Kathi’s Swiss Rail Adventure, part 3: A little more fanning and a ride on a funicular

Posted by Kathi Kube
on Wednesday, September 7, 2011

Swiss funicular

Earlier in my trip to Switzerland, I had enjoyed train rides through the countryside, a ride in a cable car, a zipline, a trottie bike, and an amazing journey to Jungfraujoch, the Top of Europe.

On this day, we slowed down a bit and visited Harder Kulm, which is very near Interlaken Ost. (In fact, my first day wandering around the station, I found the tracks not knowing what they were, just amazed they seemed to travel nearly vertically right up the mountain.

Swiss Railways

All week the weather had been dreary and rainy in the valley and snowy in the mountains. This day was no different, except that it was perhaps snowier at a lower elevation. Oh well. It was Switzerland! It's supposed to snow there.

The cars are actually designed on this steep incline, since they only go up and down this particular line. It looked odd at first glance, but provided a great view for all.

Harderbahn

Basically, electricity provides the power for the cables to pull the cars up the incline and return them safely.

Harderbahn

 

Harderbahn

The cars passed each other midway as they ascended or descended but the rest of the twisting route was single-tracked with bridges and even a tunnel.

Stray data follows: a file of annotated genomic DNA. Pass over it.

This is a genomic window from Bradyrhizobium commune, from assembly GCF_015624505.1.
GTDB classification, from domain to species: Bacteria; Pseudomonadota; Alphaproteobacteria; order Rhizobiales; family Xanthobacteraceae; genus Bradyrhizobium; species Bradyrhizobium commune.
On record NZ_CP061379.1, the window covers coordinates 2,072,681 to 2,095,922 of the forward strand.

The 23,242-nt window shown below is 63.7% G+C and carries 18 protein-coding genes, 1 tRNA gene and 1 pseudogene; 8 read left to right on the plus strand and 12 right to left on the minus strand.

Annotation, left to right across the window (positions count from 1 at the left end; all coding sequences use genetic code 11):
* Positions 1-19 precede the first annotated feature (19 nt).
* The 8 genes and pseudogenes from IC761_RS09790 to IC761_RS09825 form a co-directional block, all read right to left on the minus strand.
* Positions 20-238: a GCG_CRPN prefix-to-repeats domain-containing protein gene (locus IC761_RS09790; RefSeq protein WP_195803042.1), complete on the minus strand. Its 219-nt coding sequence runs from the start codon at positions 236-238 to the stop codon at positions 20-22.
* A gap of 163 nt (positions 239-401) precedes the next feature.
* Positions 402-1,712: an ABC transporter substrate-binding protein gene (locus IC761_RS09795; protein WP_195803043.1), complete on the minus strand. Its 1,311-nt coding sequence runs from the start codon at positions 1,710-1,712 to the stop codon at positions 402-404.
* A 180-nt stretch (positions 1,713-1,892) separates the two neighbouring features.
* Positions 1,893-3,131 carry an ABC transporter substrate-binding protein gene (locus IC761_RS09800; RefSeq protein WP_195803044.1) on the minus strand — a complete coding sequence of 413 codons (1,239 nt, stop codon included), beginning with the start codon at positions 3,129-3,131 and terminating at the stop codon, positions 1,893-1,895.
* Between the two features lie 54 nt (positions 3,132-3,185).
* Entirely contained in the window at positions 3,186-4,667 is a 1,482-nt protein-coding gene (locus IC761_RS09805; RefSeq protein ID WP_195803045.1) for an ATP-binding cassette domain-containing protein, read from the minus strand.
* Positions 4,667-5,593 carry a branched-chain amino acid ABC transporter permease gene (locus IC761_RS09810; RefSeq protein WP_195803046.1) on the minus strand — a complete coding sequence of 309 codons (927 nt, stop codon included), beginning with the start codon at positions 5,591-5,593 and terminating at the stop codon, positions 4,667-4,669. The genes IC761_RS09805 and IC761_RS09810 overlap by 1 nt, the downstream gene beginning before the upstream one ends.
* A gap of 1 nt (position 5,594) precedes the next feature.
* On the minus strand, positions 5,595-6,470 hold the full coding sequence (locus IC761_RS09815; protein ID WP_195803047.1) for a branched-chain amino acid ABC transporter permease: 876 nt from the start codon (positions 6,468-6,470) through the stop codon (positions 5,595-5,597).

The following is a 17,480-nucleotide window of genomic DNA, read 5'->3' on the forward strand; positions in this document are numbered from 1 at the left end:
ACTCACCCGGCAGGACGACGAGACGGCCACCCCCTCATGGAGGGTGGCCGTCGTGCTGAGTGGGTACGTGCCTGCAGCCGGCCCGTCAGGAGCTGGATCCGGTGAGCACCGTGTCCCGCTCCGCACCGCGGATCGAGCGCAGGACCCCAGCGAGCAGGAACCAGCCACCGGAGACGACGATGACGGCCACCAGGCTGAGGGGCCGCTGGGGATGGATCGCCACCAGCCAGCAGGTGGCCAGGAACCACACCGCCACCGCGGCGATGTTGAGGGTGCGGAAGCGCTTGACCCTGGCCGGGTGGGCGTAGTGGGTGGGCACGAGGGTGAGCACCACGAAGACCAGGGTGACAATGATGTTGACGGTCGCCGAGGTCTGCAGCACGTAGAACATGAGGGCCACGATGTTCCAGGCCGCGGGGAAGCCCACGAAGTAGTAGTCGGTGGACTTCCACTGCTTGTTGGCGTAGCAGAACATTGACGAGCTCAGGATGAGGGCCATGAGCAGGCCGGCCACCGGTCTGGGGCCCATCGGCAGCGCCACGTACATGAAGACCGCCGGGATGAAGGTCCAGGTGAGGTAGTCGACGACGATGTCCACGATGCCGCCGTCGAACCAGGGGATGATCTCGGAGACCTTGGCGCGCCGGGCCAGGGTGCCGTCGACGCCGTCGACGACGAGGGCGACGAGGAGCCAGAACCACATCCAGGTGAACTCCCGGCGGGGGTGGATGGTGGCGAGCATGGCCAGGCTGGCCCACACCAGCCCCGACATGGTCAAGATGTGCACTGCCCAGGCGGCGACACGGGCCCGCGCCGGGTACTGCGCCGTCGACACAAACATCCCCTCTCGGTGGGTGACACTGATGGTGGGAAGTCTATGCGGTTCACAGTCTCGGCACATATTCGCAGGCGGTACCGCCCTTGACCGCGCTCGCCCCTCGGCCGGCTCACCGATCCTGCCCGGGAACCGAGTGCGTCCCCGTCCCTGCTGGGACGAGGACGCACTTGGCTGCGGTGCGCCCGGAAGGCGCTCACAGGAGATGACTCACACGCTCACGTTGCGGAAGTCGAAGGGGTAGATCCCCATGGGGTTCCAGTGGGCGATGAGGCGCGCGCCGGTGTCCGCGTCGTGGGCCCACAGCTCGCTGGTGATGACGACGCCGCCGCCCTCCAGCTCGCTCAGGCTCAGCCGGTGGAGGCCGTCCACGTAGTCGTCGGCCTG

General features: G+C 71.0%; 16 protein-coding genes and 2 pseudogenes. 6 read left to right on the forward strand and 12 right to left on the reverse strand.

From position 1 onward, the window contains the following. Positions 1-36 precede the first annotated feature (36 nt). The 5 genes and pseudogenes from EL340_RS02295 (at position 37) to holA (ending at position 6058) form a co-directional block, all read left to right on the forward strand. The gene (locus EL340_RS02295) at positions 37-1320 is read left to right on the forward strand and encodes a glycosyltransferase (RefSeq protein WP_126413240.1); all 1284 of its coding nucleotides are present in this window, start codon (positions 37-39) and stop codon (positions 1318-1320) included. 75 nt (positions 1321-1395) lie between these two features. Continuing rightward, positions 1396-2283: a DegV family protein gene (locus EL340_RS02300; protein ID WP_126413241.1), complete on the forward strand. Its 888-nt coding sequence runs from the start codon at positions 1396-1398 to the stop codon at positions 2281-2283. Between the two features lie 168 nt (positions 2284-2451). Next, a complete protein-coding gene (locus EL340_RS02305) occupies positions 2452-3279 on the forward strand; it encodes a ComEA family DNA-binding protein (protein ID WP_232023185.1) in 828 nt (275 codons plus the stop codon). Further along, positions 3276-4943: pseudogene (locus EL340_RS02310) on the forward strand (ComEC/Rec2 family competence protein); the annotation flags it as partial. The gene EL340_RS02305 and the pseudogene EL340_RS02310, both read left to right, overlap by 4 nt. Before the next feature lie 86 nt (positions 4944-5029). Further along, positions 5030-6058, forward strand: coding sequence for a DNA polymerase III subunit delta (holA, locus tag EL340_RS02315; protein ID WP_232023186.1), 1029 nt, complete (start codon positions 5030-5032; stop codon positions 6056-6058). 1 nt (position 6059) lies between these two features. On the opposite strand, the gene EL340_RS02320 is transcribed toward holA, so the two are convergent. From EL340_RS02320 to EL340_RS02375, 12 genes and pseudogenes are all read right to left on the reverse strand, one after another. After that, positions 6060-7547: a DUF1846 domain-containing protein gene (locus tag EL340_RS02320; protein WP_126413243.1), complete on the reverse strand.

Harderbahn

Harderbahn

 

But once again, clouds overtook us at the higher elevations, so I quickly took a photo of the view into the valley that is Interlaken before we were swallowed in clouds again.

Interlaken

The summit is Harder Kulm, and it includes a lovely restaurant with a porch overlooking the view. Which, the waitress told us, is really incredible. When you aren't coated in snow and clouds and can actually see it. Sigh. Once, more, I'll definitely need to go back and actually see these views of the Alps that the snow and clouds were determined to keep from me.

This sign provides details about the funicular. As far as I can understand, it's telling us the funicular was built in 1908, and it's about meter gauge (3.28 feet). It uses 380 volts electricity and is 1,447 meters (nine-tenths of a mile) long with seven bridges totaling 293 meters (about 961 feet), and one tunnel 208 meters (682 feet) long. The difference in elevation between Interlaken and Harder Kulm is 739 meters (just shy of half a mile), and to get there, the funicular travels at a maximum 64 percent grade.




Finally, I had a little more time for railfanning before dinner with the tour group.

Swiss Railways

Next up: Pilatus Bahn

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